By Linda Dillman
Canal Winchester Schools are joining forces with Pickerington Schools in providing students with another science, technology, engineering and math option in furthering their education.
Pickerington conducts a biomedical innovations class at the Ohio Health Pickerington Medical Campus. During its May 20 meeting, the Canal Winchester Board of Education approved an agreement with Pickerington to provide an upper level class option for their students.
Six Canal Winchester students are projected to attend, starting with the 2019-20 school year, at the Ohio Health campus.
The class covers topics such as biomedical engineering, clinical medicine, public health and physiology. Pickerington’s biomedical science program was nationally certified in 2015.
According to Assistant Superintendent Kiya Hunt, Canal Winchester currently offers the first three levels of the course, but not the fourth level offered by Pickerington.
“It’s a great opportunity for our students,” said Hunt. “They can get internship opportunities. They’ll be able to shadow as well and ER opportunities are there at Ohio Health. It’s something we can’t recreate.”
Five-year financial forecast
Canal Winchester Schools Treasurer Nick Roberts presented his updated five-year forecast to the board. He told the board enrollment is up beyond initial projects and that 2019 was “kind of an odd year.”
“We had 154 kids come into the district, when the most we ever had was 90. We almost doubled for whatever reason,” said Roberts.“I hope it doesn’t become a new trend.”
Thanks to growth in state funding combined with strong growth in income tax collections, Roberts said the district was able to build operational cash balances.
“This enabled the district to transfer $7.5 million of its accumulated cash reserves in fiscal year 2017 to meet the district’s share of a state assisted construction project,” said Roberts. “Now that the one-time transfer is complete and the successful passage of the district’s renewal substitute levy in May 2019, cash balances are projected to increase through fiscal year 2023.”
Fueled by significant state funding increases, revenue growth has been strong the past five years, averaging almost 5 percent per year.
“State funding is anticipated to continue to grow through the end of the projection assuming a continuation of the current formula,” said Roberts.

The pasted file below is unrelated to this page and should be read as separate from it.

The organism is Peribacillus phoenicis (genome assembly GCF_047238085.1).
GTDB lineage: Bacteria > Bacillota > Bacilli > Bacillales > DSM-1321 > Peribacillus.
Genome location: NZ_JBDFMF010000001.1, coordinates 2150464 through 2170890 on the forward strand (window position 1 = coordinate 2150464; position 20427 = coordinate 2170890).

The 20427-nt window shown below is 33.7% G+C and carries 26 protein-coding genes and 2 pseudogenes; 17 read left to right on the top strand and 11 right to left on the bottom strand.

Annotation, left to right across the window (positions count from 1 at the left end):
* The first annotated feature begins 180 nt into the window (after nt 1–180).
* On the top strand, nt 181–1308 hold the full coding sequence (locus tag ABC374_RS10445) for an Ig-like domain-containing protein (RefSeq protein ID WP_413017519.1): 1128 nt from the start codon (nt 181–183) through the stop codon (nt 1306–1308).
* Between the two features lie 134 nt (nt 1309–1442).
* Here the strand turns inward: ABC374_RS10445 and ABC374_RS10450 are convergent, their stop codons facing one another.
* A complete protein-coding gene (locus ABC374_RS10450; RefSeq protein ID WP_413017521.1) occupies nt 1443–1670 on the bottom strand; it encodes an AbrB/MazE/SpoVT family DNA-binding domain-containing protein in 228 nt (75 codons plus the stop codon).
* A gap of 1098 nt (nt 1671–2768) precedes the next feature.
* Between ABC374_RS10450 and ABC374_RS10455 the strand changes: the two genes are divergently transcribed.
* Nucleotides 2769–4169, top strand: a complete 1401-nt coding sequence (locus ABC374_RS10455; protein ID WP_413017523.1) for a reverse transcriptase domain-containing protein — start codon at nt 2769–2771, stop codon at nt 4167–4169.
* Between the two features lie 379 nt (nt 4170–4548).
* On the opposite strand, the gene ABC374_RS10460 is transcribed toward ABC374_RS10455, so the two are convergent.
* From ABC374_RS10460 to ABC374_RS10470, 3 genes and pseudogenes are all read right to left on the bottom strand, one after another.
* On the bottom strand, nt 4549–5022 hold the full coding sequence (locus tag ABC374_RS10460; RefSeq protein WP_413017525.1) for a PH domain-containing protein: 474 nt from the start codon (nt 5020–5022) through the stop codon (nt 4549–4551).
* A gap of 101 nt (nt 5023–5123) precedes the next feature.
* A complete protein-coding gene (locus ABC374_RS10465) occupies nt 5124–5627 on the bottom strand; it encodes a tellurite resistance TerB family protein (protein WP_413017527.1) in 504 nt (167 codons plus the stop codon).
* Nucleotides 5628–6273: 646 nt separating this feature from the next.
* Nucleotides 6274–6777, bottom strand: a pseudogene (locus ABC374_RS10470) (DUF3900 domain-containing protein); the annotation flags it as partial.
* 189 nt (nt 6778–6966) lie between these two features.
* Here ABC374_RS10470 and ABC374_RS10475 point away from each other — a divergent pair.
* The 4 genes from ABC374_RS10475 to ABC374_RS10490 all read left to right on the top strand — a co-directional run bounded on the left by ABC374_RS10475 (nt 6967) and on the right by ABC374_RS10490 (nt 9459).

Income tax growth is expected to remain strong through the forecasted period. In fiscal year 2018, state funding comprised just over 42.7 percent of the district’s overall funding. Given the projected growth estimates primarily in state funding and income tax collections, the district’s revenue is expected to increase on average 2.16 percent per year from 2019 through 2023.
Real estate property values are expected to maintain steady growth through the forecast period. As a result, overall dollars generated from collections are expected to exhibit modest growth over the forecasted period, which includes the renewal of a substitute levy in 2019.
“Income tax collections supply approximately 10.5 percent of the district’s overall operational revenue,” Roberts said. “Income tax growth has been strong over the last five-year period and has exceeded state and national trends following the 2008 great recession. The forecast assumes future income tax growth to remain strong at a 3 percent annual growth rate.”
According to the report, the updated forecast reflects improvement from a forecast filed this past spring.
“Revenue is up thanks to an improved outlook for tax revenue and interest earnings,” said Roberts. “Expenditures are also improved thanks to scaled back estimates for additional salaries and lower transfers to the district’s permanent improvement fund. Although both sides of the ledger have improved and in May 2019 the district passed its term-limited emergency renewal for another five years, long-term financial stability still depends heavily on the renewal of the district’s substitute levy in 2024.”